Unless you’ve been living under several rocks or hiding away in Dubai because you’re heavily implicated, you would have been following the Judicial Commission of Inquiry into Allegations of State Capture in some capacity. Whether it’s quickly skipping past it while you flick through channels or watching every minute of it unfold live.
And there have certainly been many minutes to watch over the roughly 430 days since the commission began in January 2018. And to think it was meant to be completed in 180 days initially.
After many extensions, the commission is reaching its conclusion. The first of three reports were published last night, 4 January 2022 and in this report, the Commission has laid out its findings with regards to SAA and its associated companies.
We have yet to finish the 850-page first volume but what did catch our eye were the amounts of data that the report mentions.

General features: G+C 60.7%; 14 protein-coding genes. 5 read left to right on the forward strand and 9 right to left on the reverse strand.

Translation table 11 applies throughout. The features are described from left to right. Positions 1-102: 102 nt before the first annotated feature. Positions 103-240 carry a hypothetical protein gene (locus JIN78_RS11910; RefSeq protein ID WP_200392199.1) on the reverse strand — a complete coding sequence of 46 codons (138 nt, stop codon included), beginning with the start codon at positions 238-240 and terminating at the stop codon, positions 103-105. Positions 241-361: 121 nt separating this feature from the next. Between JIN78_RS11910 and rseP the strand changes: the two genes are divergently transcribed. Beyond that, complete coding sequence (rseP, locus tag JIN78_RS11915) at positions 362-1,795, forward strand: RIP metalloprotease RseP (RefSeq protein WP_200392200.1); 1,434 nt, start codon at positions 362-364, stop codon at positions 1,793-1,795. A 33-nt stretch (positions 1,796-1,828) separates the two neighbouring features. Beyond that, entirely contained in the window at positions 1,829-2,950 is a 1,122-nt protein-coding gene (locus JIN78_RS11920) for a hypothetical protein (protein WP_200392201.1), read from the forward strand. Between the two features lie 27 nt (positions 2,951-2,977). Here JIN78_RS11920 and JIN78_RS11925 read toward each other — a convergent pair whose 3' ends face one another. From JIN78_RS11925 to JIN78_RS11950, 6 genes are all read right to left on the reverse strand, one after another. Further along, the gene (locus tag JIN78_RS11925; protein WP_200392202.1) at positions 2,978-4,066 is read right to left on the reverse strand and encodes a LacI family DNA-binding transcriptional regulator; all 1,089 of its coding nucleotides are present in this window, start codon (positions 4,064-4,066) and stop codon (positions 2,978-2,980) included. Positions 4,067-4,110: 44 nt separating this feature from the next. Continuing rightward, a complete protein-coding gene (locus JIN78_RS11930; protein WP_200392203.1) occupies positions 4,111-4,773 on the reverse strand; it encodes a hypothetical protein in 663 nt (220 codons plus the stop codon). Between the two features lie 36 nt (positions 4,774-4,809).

The Zondo Commission made the forests cry
The numbers were so staggering that we wanted to try and put it into perspective because while most people will be familiar with a gigabyte, a petabyte is a different story.
Page 10 of the foreword written by Acting Chief Justice and chairperson of the Commission, Raymond Zondo, details that during the time of the Commission more than 300 witnesses provided evidence. Those witnesses implicated approximately 1,438 people and entities.
All those people had a lot to say. 75,099 pages of transcribed oral evidence make up the official record of the public hearings. That’s 151 reams of paper or 31 boxes. That’s just what the witnesses had to say. In total, 8,655,530 pages were used for documentary evidence. That’s 3,463 boxes of paper. Maybe someone should have explained to the Commission how Google Docs works.
Giga, Tera, Peta
Then there’s the digital data. According to the report, the Commission has amassed about one petabyte of data evidence. That’s close to 1,000 terabytes or one million gigabytes.
To put that into perspective, if you had the same amount of space in movies – and we’re talking decent quality here, none of those 720p cam recordings – you would have around 250,000 high-quality 1080p movies. Put another way, it’s the same amount of space as 2,083 copies of the entire Blu-ray boxset of The Lord of the Rings Extended Edition films. It would take you over 87 non-stop days to watch it all.
Better get started while we wait and see if any of this report amounts to anything.